"Hear, O my people, and I will warn you-- if you would but listen to me, O Israel! You shall have no foreign god among you; you shall not bow down to an alien god. I am the LORD your God, who brought you up out of Egypt. Open wide your mouth and I will fill it. "But my people would not listen to me; Israel would not submit to me. So I gave them over to their stubborn hearts to follow their own devices. "If my people would but listen to me, if Israel would follow my ways, how quickly would I subdue their enemies and turn my hand against their foes! Those who hate the LORD would cringe before him, and their punishment would last forever. But you would be fed with the finest of wheat; with honey from the rock I would satisfy you." (NIV)

God judged Israel, but God had not rejected Israel. Even his judgement had a purpose. The purpose of God's judgement was to effect their salvation. His judgement was a redemptive act designed to bring them back to God.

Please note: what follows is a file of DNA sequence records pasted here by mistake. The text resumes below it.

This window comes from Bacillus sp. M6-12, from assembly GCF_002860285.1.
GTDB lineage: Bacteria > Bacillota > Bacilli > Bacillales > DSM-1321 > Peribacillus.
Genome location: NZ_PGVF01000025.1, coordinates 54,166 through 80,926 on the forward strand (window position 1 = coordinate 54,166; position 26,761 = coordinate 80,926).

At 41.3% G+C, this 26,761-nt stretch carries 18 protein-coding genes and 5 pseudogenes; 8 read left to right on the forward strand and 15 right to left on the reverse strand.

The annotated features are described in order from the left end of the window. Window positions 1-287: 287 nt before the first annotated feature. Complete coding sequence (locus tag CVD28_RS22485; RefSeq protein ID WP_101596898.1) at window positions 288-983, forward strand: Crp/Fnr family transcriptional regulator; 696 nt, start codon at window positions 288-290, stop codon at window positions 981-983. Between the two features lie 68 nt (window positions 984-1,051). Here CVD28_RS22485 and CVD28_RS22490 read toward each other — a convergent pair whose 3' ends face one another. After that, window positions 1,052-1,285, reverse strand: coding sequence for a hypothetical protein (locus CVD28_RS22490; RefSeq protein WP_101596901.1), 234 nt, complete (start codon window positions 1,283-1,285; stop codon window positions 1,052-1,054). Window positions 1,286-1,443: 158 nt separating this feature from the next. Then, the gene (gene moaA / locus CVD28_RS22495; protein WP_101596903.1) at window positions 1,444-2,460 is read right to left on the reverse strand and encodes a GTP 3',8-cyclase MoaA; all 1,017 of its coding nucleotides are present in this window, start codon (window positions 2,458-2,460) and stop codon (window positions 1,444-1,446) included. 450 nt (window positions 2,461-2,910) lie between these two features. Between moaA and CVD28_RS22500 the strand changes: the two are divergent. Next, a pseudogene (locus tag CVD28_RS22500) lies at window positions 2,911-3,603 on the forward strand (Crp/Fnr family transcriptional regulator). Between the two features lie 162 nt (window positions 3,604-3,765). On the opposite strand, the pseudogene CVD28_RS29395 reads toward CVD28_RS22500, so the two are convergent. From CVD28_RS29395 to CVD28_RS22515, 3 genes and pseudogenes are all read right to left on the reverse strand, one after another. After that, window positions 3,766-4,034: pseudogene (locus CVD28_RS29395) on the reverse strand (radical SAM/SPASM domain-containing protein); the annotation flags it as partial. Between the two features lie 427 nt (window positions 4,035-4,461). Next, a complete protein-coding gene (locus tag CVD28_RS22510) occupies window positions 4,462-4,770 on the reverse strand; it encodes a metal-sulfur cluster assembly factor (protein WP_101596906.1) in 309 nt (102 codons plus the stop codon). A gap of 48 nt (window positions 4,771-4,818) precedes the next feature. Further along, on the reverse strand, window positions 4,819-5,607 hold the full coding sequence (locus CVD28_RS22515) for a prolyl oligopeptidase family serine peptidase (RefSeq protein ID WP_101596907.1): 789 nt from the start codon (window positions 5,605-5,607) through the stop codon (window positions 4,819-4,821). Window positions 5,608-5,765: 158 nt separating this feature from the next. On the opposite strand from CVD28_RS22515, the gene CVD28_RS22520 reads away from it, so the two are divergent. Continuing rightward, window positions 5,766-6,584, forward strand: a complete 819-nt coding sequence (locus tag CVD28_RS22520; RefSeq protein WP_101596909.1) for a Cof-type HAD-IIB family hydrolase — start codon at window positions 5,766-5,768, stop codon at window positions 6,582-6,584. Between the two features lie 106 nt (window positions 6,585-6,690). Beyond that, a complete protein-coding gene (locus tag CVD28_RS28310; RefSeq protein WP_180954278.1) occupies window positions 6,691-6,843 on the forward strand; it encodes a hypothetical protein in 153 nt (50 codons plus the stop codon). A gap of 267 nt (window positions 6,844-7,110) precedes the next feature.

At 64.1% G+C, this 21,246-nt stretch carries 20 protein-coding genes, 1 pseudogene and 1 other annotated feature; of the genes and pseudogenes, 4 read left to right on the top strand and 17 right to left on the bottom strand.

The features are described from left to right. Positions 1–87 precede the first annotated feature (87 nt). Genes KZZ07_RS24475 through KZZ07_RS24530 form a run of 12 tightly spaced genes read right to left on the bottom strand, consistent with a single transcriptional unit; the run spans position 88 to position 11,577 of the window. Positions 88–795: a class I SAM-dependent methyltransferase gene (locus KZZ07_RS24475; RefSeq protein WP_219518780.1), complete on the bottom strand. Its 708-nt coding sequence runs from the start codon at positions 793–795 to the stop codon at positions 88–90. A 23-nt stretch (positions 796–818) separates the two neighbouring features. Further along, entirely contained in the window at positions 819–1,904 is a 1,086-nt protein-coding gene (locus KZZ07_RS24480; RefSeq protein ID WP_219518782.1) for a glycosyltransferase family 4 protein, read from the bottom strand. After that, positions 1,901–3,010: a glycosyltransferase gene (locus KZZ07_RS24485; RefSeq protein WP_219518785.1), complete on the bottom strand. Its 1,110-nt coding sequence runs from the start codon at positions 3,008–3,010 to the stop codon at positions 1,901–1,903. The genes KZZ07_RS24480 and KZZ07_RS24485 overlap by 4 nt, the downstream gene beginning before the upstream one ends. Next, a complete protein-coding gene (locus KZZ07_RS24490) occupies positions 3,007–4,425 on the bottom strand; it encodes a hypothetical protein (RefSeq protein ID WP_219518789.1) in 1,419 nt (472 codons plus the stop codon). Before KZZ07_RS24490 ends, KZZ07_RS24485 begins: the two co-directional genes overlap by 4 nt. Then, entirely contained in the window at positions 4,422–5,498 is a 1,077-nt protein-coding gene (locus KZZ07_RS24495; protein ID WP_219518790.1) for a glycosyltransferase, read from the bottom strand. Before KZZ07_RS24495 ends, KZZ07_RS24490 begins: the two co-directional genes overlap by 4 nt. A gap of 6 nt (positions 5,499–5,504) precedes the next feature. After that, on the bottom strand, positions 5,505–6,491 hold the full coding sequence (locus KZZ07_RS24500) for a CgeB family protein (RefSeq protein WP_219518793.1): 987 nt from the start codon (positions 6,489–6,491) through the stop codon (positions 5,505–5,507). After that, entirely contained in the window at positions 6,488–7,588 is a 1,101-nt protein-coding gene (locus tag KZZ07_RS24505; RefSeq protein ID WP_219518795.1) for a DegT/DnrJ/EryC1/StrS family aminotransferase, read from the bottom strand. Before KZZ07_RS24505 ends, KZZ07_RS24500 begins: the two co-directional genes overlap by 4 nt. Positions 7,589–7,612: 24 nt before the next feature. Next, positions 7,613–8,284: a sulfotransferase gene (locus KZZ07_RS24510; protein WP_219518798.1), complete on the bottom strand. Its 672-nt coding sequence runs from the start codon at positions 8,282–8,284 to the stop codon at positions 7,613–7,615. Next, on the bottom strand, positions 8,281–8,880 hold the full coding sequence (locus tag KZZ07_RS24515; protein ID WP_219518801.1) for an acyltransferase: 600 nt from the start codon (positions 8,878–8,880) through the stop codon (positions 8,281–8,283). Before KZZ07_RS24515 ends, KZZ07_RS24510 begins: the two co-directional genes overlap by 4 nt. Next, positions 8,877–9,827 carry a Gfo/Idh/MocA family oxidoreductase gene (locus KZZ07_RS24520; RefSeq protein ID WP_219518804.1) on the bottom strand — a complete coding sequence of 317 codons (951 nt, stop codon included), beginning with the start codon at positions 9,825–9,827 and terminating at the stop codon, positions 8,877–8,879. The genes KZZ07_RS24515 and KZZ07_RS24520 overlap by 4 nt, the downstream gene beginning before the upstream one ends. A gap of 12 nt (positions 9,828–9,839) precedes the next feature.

In these verses we catch a glimpse of God’s undying love. Israel would not listen to God, they refused to submit to his ways and God had given them over to their own stubborn ways, but he still loved them. God says, "If my people would but listen to me, if Israel would follow my ways, how quickly would I subdue their enemies and turn my hand against their foes! Those who hate the LORD would cringe before him, and their punishment would last forever. But you would be fed with the finest of wheat; with honey from the rock I would satisfy you."

God's love is such that he takes no pleasure in the punishment of the wicked. (Ezekiel 33:11) We may find a certain amount of joy in seeing a person get what they deserve, but not so with God. He takes no pleasure in punishing the wicked.

Proof of God’s Undying Love